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Not-So-Easy Access

When it comes to schools and ADA compliance, can the city afford to wait?

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The Americans with Disabilities Act of 1990 prohibits discrimination because of disability in the full and equal use of public facilities and accommodations. It describes, in language both vague and specific, how physical barriers must be avoided in new construction and eliminated, when readily achievable, from existing buildings. In other words, there's much room for interpretation.

Many of the city's schools are decades old and architecturally difficult and expensive to update. Beatty and others charge that the city has had more than enough time and opportunity to respond to ADA requirements, which routinely are difficult to enforce. Nonetheless, Beatty and others are pledging to hold the city accountable.

The fervor comes in the wake of the recent shelving of a hard-won plan for making city schools ADA compliant. After learning in January that only four of 61 schools are fully in step with the federal law 13 years after it went into effect, the Richmond School Board created a subcommittee of parents and educators to address how to make swift and necessary change. That group presented its recommendations and a three-year rollout to the board March 21.

The plan didn't go far. Days later, it was nixed by proposed budget cuts.

Because modifications needed to enable or enhance accessibility — ramps, elevators, curb cuts, parking places, wider restrooms — involve altering school facilities, the costs fall within the school administration's capital improvements budget.

Richmond Mayor L. Douglas Wilder recently proposed cutting that budget from $7 million to $2 million. The slash nullifies money for ADA compliance, as yearly maintenance costs for the city's schools attest.

The deadline for Wilder to complete his budget is April 6. The School Board is expected to discuss the matter at its April 11 meeting.

An emotional meeting may ensue. Third-District School Board Member Carol A.O. Wolf says she is angered by the proposed cuts, calling them "tantamount to abusing taxpayers and children."

Wolf questions how $7 to $9 million can be found for projects such as moving the offices of nearly 400 school administrators and support staff from City Hall to a renovated Armstrong High School in July when funds can't be secured to reconcile a matter of federal law.

It's no wonder Wolf would balk. Making all city schools ADA compliant was part of her campaign platform for re-election in November. Even before, she had gained a reputation among constituents and city officials as aggressively outspoken about special-education programs and issues that she asserts undermine civil rights.

"The problem becomes one of ADA compliance being one of elective surgery, and it's not," Wolf says, touting an ADA initiative in Austin, Texas, that agencies citywide uniformly embraced. Equal access to public buildings "goes beyond whether kids have access" and includes family members and employees of the school system, she says.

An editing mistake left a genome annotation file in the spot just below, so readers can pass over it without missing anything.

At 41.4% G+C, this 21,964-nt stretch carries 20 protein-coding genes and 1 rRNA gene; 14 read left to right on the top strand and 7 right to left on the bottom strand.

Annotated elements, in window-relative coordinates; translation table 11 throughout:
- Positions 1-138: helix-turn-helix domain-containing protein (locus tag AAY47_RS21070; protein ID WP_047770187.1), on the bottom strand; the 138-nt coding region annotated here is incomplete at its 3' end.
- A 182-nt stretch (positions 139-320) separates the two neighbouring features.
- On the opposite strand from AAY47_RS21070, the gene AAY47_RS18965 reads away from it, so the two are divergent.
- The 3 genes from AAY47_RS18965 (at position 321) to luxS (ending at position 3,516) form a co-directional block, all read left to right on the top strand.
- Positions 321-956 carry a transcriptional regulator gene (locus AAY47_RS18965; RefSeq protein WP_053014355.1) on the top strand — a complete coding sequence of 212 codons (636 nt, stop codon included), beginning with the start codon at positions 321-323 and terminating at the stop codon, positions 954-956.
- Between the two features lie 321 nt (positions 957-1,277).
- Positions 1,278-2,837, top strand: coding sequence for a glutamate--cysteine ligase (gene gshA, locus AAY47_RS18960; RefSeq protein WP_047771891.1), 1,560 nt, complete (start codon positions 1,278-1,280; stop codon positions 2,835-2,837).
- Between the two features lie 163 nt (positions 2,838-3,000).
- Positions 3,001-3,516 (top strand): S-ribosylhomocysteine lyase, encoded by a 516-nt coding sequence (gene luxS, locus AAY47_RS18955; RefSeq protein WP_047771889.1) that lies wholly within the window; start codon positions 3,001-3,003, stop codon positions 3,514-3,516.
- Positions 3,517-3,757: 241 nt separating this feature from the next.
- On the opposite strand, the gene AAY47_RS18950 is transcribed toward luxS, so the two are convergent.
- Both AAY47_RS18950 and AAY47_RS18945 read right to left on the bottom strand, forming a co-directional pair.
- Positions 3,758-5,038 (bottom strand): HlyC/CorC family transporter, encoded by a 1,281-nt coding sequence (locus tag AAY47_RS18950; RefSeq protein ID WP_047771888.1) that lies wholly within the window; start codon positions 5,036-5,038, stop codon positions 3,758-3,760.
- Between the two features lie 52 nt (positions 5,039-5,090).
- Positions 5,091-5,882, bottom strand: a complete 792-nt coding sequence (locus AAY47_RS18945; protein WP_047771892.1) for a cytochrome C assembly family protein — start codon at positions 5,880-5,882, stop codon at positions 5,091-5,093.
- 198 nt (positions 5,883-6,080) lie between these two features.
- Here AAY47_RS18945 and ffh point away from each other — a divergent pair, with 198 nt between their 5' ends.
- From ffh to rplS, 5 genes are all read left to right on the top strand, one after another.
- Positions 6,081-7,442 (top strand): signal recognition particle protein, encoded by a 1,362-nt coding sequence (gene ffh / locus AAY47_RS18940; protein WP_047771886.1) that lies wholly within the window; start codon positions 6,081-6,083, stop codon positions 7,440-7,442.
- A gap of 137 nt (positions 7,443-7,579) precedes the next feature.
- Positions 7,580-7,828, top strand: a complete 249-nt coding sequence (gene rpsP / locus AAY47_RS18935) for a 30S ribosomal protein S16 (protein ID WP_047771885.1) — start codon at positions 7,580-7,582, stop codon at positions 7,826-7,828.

School Board Chairman and 5th-District Member Steve B. Johnson suggests Wolf and Beatty take a wait-and-see approach with the school system's ADA compliance efforts. All of its buildings don't need to be ADA compliant, he says; rather, every student regardless of disability must have access to school programs.

Johnson also serves as school-board liaison to the mayor's office, and while he credits Wolf as "passionate" about equal physical access, he offers a caveat: "We can't spend a million dollars in a school that we're going to close." Indeed, the board is considering closing a handful of its outdated and high-maintenance schools and consolidating them as it did last year with Armstrong and Kennedy high schools.

Johnson says the mayor's office is committed to working with the School Board and parents to resolve conflicts but cautions that the School Board voted to approve the "concept" of the subcommittee's three-year ADA compliance plan, not necessarily the details on how to do it.

Beatty and Wolf say the details matter and matter now. Beatty would like for her 10-year-old son to be able to attend Fox, the neighborhood school, with his brother. If he did, she says, "I wouldn't have two PTAs, two class schedules and my sons could share the same friendships." Without the subcommittee's three-year plan, the likelihood is slim.

For now, ADA compliance by city schools continues to be a sweepingly interpreted byproduct of federal law. The time may come when city officials see an increase in its potency and themselves as potentially liable.

"This is such a civil-rights issue," Beatty says of her son's exclusion from Fox. "The only part of that school my son could get to by himself, if he tried really hard maneuvering, is the cafeteria." S



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